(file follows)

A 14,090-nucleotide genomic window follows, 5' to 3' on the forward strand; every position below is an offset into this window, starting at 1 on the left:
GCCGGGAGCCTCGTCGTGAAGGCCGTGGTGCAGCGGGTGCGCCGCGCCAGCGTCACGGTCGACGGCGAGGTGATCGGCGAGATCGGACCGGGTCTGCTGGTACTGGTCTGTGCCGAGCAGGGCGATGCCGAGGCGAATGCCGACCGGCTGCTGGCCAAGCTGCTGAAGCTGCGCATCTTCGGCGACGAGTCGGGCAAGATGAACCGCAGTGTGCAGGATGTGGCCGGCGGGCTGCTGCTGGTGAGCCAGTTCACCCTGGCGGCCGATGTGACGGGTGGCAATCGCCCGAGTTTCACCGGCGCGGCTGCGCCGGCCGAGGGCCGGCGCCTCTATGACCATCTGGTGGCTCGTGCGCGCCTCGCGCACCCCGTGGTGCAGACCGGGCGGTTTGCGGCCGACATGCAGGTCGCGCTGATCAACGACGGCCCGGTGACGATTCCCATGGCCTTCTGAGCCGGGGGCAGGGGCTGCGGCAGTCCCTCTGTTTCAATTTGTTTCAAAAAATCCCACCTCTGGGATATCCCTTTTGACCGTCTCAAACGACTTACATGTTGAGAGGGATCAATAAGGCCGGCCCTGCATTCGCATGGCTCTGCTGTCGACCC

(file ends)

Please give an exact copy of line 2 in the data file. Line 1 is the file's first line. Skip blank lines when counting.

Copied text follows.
GCCGGGAGCCTCGTCGTGAAGGCCGTGGTGCAGCGGGTGCGCCGCGCCAGCGTCACGGTCGACGGCGAGGTGATCGGCGAGATCGGACCGGGTCTGCTGGTACTGGTCTGTGCCGAGCAGGGCGATGCCGAGGCGAATGCCGACCGGCTGCTGGCCAAGCTGCTGAAGCTGCGCATCTTCGGCGACGAGTCGGGCAAGATGAACCGCAGTGTGCAGGATGTGGCCGGCGGGCTGCTGCTGGTGAGCCAGTTCACCCTGGCGGCCGATGTGACGGGTGGCAATCGCCCGAGTTTCACCGGCGCGGCTGCGCCGGCCGAGGGCCGGCGCCTCTATGACCATCTGGTGGCTCGTGCGCGCCTCGCGCACCCCGTGGTGCAGACCGGGCGGTTTGCGGCCGACATGCAGGTCGCGCTGATCAACGACGGCCCGGTGACGATTCCCATGGCCTTCTGAGCCGGGGGCAGGGGCTGCGGCAGTCCCTCTGTTTCAATTTGTTTCAAAAAATCCCACCTCTGGGATATCCCTTTTGACCGTCTCAAACGACTTACATGTTGAGAGGGATCAATAAGGCCGGCCCTGCATTCGCATGGCTCTGCTGTCGACCC